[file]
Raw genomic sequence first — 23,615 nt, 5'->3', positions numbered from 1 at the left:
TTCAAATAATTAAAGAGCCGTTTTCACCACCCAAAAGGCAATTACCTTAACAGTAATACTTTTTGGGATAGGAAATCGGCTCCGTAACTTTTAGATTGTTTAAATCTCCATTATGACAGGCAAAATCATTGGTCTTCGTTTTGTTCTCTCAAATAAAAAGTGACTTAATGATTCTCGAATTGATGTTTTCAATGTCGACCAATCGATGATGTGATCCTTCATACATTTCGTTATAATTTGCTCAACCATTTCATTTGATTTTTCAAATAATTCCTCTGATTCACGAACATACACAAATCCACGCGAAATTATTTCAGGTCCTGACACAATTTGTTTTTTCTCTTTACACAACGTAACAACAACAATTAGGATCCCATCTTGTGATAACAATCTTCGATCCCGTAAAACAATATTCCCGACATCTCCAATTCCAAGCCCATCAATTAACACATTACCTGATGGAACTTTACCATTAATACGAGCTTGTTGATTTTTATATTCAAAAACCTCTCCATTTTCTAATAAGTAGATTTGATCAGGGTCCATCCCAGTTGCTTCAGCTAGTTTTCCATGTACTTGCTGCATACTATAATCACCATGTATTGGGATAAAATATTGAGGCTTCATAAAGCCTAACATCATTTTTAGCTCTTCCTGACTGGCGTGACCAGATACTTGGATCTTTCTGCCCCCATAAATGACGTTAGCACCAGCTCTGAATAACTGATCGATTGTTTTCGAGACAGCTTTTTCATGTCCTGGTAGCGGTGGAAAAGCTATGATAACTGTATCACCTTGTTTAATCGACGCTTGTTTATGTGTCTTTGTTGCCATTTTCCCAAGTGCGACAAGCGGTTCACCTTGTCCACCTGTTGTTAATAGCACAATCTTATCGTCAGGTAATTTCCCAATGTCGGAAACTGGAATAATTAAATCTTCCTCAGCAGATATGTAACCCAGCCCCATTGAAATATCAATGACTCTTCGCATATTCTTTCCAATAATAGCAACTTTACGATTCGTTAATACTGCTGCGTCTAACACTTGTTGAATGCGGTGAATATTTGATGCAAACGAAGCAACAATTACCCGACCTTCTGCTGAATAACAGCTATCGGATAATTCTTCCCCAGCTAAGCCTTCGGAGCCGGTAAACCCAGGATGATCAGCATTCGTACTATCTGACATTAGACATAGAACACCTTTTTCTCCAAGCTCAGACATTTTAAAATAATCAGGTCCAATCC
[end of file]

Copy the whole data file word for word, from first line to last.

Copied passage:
Raw genomic sequence first — 23,615 nt, 5'->3', positions numbered from 1 at the left:
TTCAAATAATTAAAGAGCCGTTTTCACCACCCAAAAGGCAATTACCTTAACAGTAATACTTTTTGGGATAGGAAATCGGCTCCGTAACTTTTAGATTGTTTAAATCTCCATTATGACAGGCAAAATCATTGGTCTTCGTTTTGTTCTCTCAAATAAAAAGTGACTTAATGATTCTCGAATTGATGTTTTCAATGTCGACCAATCGATGATGTGATCCTTCATACATTTCGTTATAATTTGCTCAACCATTTCATTTGATTTTTCAAATAATTCCTCTGATTCACGAACATACACAAATCCACGCGAAATTATTTCAGGTCCTGACACAATTTGTTTTTTCTCTTTACACAACGTAACAACAACAATTAGGATCCCATCTTGTGATAACAATCTTCGATCCCGTAAAACAATATTCCCGACATCTCCAATTCCAAGCCCATCAATTAACACATTACCTGATGGAACTTTACCATTAATACGAGCTTGTTGATTTTTATATTCAAAAACCTCTCCATTTTCTAATAAGTAGATTTGATCAGGGTCCATCCCAGTTGCTTCAGCTAGTTTTCCATGTACTTGCTGCATACTATAATCACCATGTATTGGGATAAAATATTGAGGCTTCATAAAGCCTAACATCATTTTTAGCTCTTCCTGACTGGCGTGACCAGATACTTGGATCTTTCTGCCCCCATAAATGACGTTAGCACCAGCTCTGAATAACTGATCGATTGTTTTCGAGACAGCTTTTTCATGTCCTGGTAGCGGTGGAAAAGCTATGATAACTGTATCACCTTGTTTAATCGACGCTTGTTTATGTGTCTTTGTTGCCATTTTCCCAAGTGCGACAAGCGGTTCACCTTGTCCACCTGTTGTTAATAGCACAATCTTATCGTCAGGTAATTTCCCAATGTCGGAAACTGGAATAATTAAATCTTCCTCAGCAGATATGTAACCCAGCCCCATTGAAATATCAATGACTCTTCGCATATTCTTTCCAATAATAGCAACTTTACGATTCGTTAATACTGCTGCGTCTAACACTTGTTGAATGCGGTGAATATTTGATGCAAACGAAGCAACAATTACCCGACCTTCTGCTGAATAACAGCTATCGGATAATTCTTCCCCAGCTAAGCCTTCGGAGCCGGTAAACCCAGGATGATCAGCATTCGTACTATCTGACATTAGACATAGAACACCTTTTTCTCCAAGCTCAGACATTTTAAAATAATCAGGTCCAATCC